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Anthony Cacace: Woodstock is all guts and no brains


Anthony Cacace: Woodstock is all guts and no brains

Anthony Cacace: Woodstock is all guts and no brains

Anthony Cacace

It was mid February and things were on the up for Anthony Cacace. After lockdowns, fight postponements and pure bad luck the British super featherweight champion had just received some good news. Carl Frampton may been forced out of his world title fight with Jamel Herring but rather than cancel the whole bill and send Cacace into the wilderness again, the rest of the card would still proceed. After more than a year of inactivity, he would now be a headliner. At last, everything seemed to be falling into place for ‘The Apache.’

“I genuinely thought that was it. Jesus Christ, I’m down at the weight and thought it was going to be scrapped,” Cacace told 32Red just a couple of days after receiving the news. “That was the big fight on the card. That would have went to trend but I’m absolutely delighted. Headlining a BT Sport bill is a big opportunity. You can’t ask for better really can you?”

Less than one week after the conversation, Woodstock would test positive for coronavirus and for the second time their fight was postponed.

Almost six months later and the pair are finally set to go. Since breaking through to take Sam Bowen’s unbeaten record and snatch the British title in November 2019 injury and bad luck have prevented him from capitalising on the win and he has been stuck on the shelf whilst others have been given opportunities to shine. On Saturday night Cacace finally gets to defend his belt for the first time.

“I know what Lyon’s all about. He’s all guts, no brains,” Cacace (18-1, 7 KO’s) said. “It’s a good fight for the fans and a good fight for TV – or it could be. Potentially it might not be. We just have to see what Lyon brings. He’s got the same kind of style as Sam Bowen but not as good if you ask me. It should be an interesting one.

“This is one of these fights where I could make it a war if I wanted to do that. I could keep it at distance. There’s lots of things I can do here. Lyon isn’t known to take a step backwards but he’s never felt what I’m going to hit him with. He can keep thinking what he wants but I don’t think it’s a great approach. It’ll be an interesting fight never the less.”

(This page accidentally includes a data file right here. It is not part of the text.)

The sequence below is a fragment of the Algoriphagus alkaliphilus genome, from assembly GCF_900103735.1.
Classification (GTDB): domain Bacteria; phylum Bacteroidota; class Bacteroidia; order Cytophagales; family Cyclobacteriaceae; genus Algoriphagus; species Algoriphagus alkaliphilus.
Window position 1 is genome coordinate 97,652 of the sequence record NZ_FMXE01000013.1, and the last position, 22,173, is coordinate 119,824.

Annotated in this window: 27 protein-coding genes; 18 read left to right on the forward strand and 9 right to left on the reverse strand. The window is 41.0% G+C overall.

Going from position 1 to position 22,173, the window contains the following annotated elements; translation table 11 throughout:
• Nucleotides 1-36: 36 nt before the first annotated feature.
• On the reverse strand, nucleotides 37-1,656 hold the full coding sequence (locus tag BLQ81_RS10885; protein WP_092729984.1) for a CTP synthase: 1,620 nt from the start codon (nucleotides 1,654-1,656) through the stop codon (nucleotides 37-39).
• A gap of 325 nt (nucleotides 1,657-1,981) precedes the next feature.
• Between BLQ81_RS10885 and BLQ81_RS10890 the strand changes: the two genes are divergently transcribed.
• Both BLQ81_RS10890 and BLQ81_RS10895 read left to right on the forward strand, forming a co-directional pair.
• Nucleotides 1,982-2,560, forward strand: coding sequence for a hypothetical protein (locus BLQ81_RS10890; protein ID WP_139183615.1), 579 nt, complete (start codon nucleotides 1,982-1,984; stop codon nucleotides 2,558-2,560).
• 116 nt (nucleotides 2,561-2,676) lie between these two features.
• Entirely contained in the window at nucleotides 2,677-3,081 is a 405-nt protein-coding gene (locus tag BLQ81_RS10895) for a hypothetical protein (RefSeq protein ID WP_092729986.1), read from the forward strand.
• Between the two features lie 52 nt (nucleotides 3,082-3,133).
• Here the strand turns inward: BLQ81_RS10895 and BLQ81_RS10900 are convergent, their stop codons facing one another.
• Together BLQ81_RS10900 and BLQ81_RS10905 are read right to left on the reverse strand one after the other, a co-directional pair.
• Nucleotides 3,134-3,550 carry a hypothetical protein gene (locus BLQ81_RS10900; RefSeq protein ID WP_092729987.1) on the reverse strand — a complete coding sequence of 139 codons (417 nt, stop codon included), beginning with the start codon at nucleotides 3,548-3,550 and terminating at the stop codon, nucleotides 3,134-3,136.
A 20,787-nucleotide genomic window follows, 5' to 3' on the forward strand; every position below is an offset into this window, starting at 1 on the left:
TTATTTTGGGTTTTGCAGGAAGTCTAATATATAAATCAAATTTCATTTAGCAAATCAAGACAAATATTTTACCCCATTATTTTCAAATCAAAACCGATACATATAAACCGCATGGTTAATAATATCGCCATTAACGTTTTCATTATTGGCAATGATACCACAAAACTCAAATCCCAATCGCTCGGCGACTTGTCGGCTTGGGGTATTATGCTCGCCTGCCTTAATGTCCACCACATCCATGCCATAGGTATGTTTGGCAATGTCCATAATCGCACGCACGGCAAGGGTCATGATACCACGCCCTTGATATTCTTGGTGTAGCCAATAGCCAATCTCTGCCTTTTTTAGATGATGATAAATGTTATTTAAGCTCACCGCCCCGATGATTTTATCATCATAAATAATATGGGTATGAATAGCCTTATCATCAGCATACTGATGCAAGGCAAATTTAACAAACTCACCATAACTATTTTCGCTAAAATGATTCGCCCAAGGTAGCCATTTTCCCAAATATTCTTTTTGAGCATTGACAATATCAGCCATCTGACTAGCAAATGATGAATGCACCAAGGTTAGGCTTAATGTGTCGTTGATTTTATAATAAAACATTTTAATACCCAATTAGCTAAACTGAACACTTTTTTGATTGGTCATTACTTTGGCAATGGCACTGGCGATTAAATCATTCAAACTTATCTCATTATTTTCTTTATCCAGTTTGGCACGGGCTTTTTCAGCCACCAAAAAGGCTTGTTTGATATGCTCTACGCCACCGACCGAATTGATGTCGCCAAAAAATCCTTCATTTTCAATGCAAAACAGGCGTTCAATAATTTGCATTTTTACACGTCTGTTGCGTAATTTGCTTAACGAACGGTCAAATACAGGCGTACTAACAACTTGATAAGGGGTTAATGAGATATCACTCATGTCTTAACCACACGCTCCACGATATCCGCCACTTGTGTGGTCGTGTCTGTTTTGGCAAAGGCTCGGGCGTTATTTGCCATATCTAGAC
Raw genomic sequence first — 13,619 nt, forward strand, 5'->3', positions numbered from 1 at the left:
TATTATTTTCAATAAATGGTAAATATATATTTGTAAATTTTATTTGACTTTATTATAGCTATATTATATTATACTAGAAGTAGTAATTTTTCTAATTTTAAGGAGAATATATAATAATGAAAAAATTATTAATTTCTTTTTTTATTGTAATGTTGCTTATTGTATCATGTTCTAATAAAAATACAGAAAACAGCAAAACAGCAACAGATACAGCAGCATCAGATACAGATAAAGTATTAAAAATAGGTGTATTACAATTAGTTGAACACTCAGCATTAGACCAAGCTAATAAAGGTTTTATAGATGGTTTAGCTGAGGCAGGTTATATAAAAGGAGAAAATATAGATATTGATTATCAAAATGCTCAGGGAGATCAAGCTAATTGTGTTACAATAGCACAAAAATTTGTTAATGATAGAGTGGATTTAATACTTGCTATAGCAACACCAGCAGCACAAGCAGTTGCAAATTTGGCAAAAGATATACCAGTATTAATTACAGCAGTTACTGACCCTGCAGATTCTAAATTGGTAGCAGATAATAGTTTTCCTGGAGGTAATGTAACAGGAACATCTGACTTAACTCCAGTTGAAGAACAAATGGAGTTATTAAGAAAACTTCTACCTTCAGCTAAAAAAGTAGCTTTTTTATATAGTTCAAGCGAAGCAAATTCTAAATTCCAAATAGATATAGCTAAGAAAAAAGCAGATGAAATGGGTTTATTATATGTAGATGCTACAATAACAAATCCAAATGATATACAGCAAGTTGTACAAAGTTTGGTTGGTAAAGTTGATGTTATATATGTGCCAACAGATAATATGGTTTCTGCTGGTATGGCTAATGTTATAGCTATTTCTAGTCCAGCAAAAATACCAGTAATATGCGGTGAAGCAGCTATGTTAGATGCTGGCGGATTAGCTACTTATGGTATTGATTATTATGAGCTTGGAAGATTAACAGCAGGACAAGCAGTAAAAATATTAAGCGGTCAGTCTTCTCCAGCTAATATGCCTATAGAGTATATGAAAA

Woodstock is a deep thinker but has so far shown a route one approach to fighting. He tries to press the action and drag his opponent into a war. Whether he uses the same tactics against Cacace remains to be seen but the Irishman has seen the approach exposed by his divisions rivals, Zelfa Barrett and Archie Sharp, both of whom have beaten Woodstock. Don’t expect to see Cacace following their route to success, though.

“I’m at the stage now where I don’t give a sh*t about their performances. If you asked me, Zelfa Barrett boxed the stone clean off him. People say it was a good fight, yeah it was a good fight because Lyon is a hard man but he got outclassed in every department. Archie Sharp slowed the pace and can obviously bang a bit. Lyon kind of feared Archie in a way if you ask me. It’s not really a thing that I’m thinking about. I’m no spring chicken, I just wanna think about the win. I just want to think about picking up on Lyon’s mistakes and punishing him.”

Should he get past Woodstock, Cacace will happily throw himself right into the mix to prove himself the best of British once and for all. He has ambitions to compete at the highest possible level but realises that beggars can’t be choosers at the moment.

“Realistically, in these uncertain times I just want to be fighting. I know and I believe that I’m a step above British level. I genuinely believe that. All going well and I get the win on Saturday, I’ll fight whoever. I really don’t care less. Whether that’s a top 20 guy or top 10 fighter in the world, get them f***ing in there.”

His rivals may have been given have been given higher profile platforms to performa on but none of them have really stamped their authority on the division and all have stumbled and shown chinks in their armour. Cacace’s have only been exposed when he has allowed himself to drift along in fights. If he can stay switched on mentally, physically he might just prove to be the most complicated and dangerous puzzle to solve in the lively division.

“I genuinely do [think that]. I don’t bring an amazing all action style but I do bring range and power. I haven’t got a big knockout ratio but there are reasons behind that,” he said. “Early on I was happy to cruise on and get the win. Now I’m trying to hit these guys as hard as I can. Sam Bowen did well to stay in with some of the shots I hit with him. You can’t pick up on my style until you’re in there with me.

“That’s the way I feel about it. The TV can make you look a certain way, when you’re in there it’s different. I like to pick shots. Wasting unnecessary energy is stupid when I can pick that one shot that will break his heart and from that point on box the head off him.

“I believe that nobody knows what punch is coming next from me. Even my coach doesn’t know what’s coming. I just believe I’ve got that style. I’m not blowing my own trumpet, it is what it is really. I’m looking forward to this challenge on Saturday. All Lyon can hope for is a lucky punch or to break my heart.”

Which of those does Cacace feel is most likely?

“None. None.”

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